When surveyors first discovered the outcropping of giant red and white sandstone rock, back in 1859, one described the area as a fitting place for the Gods to assemble. The name stuck.
There are quite a few hiking trails that lead around and over the rock formations. From some places, you can also see Pike’s Peak. I could not, however, because of the cloudy weather.
By far, the most popular trail at the Garden of the Gods takes you to the center of the rock formations. The path is paved, and winds around the biggest rocks. At the center you’ll find this plaque, reading:
The Garden of the Gods
The City of Colorado Springs
by the children of
Charles Elliott Perkins
In fulfillment of his wish
that it be kept forever
free to the public.
As you wander around the park you’ll marvel at the out-of-this-world formations…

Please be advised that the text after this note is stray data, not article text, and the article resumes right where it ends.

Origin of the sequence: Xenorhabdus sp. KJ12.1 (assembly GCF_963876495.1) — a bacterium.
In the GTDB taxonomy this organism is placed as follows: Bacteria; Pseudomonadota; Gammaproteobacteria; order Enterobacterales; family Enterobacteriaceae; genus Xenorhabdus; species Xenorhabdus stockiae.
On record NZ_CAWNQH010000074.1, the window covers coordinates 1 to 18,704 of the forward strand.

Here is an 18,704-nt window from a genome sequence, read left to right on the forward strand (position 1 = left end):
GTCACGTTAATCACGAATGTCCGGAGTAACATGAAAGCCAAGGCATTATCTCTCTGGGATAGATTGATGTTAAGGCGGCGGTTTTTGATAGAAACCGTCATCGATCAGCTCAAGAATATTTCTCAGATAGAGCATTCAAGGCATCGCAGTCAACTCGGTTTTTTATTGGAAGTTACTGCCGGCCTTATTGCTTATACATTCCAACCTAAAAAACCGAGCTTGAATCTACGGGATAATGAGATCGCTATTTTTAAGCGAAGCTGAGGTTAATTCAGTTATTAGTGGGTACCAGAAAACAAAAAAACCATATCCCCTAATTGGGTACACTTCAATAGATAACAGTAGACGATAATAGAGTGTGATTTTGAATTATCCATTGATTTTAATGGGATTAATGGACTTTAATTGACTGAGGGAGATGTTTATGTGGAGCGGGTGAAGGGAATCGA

… although they would have been better backed by a little blue sky.
The Garden of the Gods is popular with rock climbers, and no matter what day you visit, you’ll probably see someone scaling the rock walls. You must obtain permission from the park, though, and climbing or scrambling up rocks by amateurs (or anyone without the proper equipment) is forbidden.
If you take the long paved sidewalk out to the east side of the garden, then walk up the road a short distance…
… you’ll find this shot, one of the best pictures I took in the park. Of course, blue skies (and a view of Pike’s Peak) would have made it much nicer.
Because of the gloomy weather, I decided to head back to Denver for the final day of the trip.
Note: This trip was first published in 2005.